It would only be a far-fetched dream of my 13-year-old broken-down-Converse-wearing-self to believe that my current college best friend would tell me that I should start a fashion blog. Now that I find opening my birchwood IKEA closet to select my day’s garments an actual party, I learn that I have become “predictable.” That’s not what I asked for! But maybe it is, when my first subscription to ELLE came in the mail. As my mom and I continued to the SALE racks of Bloomingdale’s, I spotted a pair of pants which I looked at for five seconds before realizing that I would never wear it. Being the supportive mother that she is, my mom tells me, “Those pants are cool.” And when a mom tells a girl that something is “cool,” sirens are supposed to be going off alarming the girl that it is in fact, “not cool.” I somehow reconsidered and took a second look at the dual-fabric pant saying, “But this is so not me,” to which my mom quickly whips a mildly teenager-ish, “So?”

Only in college did my sense of style finally arrive, much like a teenage girl having her first sip of unsupervised alcoholic drink with initial befuddlement, “So this is what it’s like.” I first walked into a J. Crew during the summer after high school when I assuredly called that store the mothership that I never knew was calling me. The only way to describe my current style would be Kennebunkport meets Williamsburg Farmer’s Market, with the occasional “villain in a John Hughes film.” From then on, my collection of button-down shirts ranging from shrunken ex-boyfriend to perfect-fit has grown beyond compare. I do daydream that if I were an unabashed risk-taker (and unbelievably wealthy) that my closet will replicate that of Beyonce’s, and maybe these pants that were paneled in linen fabric, fitted in jersey fabric on the back, and are “so not me” is a step toward that.

I bought the pants, but with a mild reluctance. It is currently hanging on my bedroom door, still with its various tags, and it is staring at me. Of course I Google the pants’ brand name to see what celebrities have worn it, as well as to validate my purchase. There in the vast wasteland of Google Images are Hilary Duff, Olivia Munn, Kristin Cavallari, among others. I think to myself, “Olivia Munn? She’s cool, I watch The Newsroom. But do I want to wear the same pants as Hilary, Olivia, and Kristin?” I examine its rustic-looking zippers and faded linen cloth, I imagine it something to be out of a 2008 issue of ELLE. I realize that they’re just pants. So I cut off the tags because that’s what Beyonce would want me to do, yet all I wanted was to escape the void of predictability.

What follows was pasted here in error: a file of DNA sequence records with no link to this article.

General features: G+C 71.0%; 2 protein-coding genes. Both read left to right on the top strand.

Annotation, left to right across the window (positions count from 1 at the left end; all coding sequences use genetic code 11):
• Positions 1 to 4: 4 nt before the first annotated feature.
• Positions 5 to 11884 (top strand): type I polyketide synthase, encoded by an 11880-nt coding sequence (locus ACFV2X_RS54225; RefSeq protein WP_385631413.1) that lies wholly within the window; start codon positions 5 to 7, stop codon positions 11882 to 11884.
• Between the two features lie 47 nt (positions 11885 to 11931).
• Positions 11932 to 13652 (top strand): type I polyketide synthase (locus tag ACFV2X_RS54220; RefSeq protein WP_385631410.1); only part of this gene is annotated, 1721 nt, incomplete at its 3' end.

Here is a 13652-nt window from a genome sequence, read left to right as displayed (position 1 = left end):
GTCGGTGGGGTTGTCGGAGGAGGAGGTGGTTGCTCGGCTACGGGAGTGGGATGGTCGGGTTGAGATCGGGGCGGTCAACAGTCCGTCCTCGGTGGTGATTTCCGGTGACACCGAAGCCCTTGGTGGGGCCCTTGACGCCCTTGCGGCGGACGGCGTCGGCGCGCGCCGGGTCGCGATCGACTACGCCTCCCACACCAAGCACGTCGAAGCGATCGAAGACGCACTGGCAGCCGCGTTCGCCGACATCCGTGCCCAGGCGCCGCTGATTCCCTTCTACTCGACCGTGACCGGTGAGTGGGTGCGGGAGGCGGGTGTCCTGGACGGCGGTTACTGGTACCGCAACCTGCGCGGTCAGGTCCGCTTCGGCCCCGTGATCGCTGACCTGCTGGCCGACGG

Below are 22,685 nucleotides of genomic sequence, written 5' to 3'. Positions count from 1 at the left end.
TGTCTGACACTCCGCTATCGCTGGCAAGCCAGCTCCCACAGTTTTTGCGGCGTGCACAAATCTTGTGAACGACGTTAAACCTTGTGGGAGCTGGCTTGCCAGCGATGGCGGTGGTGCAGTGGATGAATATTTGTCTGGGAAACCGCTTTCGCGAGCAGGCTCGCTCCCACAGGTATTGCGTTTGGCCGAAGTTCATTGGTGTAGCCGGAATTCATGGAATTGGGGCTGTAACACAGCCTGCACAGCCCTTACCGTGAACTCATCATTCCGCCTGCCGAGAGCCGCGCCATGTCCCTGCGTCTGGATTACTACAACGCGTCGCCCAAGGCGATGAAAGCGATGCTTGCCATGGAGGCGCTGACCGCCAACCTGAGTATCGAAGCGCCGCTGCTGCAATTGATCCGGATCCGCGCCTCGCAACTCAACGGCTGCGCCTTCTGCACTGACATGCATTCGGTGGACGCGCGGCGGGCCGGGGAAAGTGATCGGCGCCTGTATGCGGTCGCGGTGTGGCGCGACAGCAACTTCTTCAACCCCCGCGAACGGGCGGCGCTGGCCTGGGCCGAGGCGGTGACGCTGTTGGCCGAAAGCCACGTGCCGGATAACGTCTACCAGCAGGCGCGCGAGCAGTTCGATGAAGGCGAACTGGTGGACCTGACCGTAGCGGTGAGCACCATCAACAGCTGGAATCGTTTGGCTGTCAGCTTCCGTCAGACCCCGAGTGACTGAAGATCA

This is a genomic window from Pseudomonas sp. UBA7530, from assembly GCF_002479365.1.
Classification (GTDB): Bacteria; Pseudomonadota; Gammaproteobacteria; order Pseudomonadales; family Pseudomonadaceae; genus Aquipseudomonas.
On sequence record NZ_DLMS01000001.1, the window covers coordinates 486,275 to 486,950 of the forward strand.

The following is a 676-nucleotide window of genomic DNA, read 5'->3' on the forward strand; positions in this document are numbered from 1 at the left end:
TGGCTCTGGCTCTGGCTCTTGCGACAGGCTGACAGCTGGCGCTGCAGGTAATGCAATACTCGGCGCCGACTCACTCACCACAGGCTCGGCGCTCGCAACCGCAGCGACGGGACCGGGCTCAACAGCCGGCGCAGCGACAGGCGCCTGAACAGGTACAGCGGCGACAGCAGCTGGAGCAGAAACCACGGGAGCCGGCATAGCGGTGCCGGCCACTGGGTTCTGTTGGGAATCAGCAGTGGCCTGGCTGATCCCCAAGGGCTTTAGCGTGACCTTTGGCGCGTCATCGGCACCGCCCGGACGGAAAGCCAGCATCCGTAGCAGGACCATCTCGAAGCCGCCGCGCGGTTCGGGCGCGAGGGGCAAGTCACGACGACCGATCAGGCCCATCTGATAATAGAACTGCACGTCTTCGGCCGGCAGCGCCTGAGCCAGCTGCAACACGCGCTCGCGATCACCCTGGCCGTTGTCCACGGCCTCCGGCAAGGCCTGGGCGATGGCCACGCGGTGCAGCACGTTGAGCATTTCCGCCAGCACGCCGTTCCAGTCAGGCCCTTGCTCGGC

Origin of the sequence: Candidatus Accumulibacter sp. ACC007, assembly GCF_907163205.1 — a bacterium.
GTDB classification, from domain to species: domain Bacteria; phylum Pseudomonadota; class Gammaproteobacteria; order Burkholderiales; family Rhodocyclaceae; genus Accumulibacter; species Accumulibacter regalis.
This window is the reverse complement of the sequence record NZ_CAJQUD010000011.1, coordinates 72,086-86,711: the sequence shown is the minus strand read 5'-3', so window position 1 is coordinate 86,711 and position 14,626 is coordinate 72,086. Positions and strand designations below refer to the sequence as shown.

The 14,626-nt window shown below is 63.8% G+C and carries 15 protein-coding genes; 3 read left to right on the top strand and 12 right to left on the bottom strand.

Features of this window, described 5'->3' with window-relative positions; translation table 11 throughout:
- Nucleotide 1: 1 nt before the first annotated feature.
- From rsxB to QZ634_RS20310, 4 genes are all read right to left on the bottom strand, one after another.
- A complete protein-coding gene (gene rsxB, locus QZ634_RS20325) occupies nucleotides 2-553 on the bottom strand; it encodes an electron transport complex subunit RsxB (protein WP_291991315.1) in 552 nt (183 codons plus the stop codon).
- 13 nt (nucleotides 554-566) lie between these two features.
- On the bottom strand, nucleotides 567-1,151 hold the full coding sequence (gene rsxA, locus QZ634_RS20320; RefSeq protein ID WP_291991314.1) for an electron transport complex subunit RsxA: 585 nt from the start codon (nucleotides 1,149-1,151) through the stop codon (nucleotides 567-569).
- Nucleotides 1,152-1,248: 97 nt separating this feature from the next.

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MIDWEEK WANDERLUST: Museum Mile

Being “lost in New York” is a complete misperception that parents use as a reason to not let their kids move here. It’s a grid system, as John Mulaney points out. Growing up riding subways ever so often, my dad would teach me the mechanics that goes with finding my way around Manhattan and I took notes on the streets and clues of the city. Now, however, I would just use my handy dandy iPhone. Sorry, Dad, that’s what technology is for…except Apple Maps. Maybe I just wasn’t listening the whole time my dad was explaining what it means to be “street smart.”

Travelling from Brooklyn to Manhattan is equivalent to the length and energy of a road trip. Instead of ending my summer by literally taking a road trip, I headed to the Upper East Side to revisit my childhood playgrounds. Every museum in New York has its own significance to me. I grew up visiting the American Museum of Natural History almost every month and now I have finally graduated to The Met and Guggenheim. (Thanks to the likes of Blair Waldorf, who a) made me want to try on headbands in front of the Met, b) look for a prince at a museum, c) be. her.)

Art is exhausting, particularly modern art. Your mind will get blown…either from confusion or admiration. I’m one of those people who think, “My 3-year-old nephew could paint that.” Will I ever understand abstract art? How did it even survive? There’s a whole thriving art community in Brooklyn! *cough* DUMBO *cough*

Maybe I should just go back and visit the fake whales at the Museum of Natural History. Whoa, wait. Am I Holden Caulfield?

Guggenheim Museum

Guggenheim

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FASHION WEEK GUIDE FOR THE REGULAR GIRL

Fashion Week 2013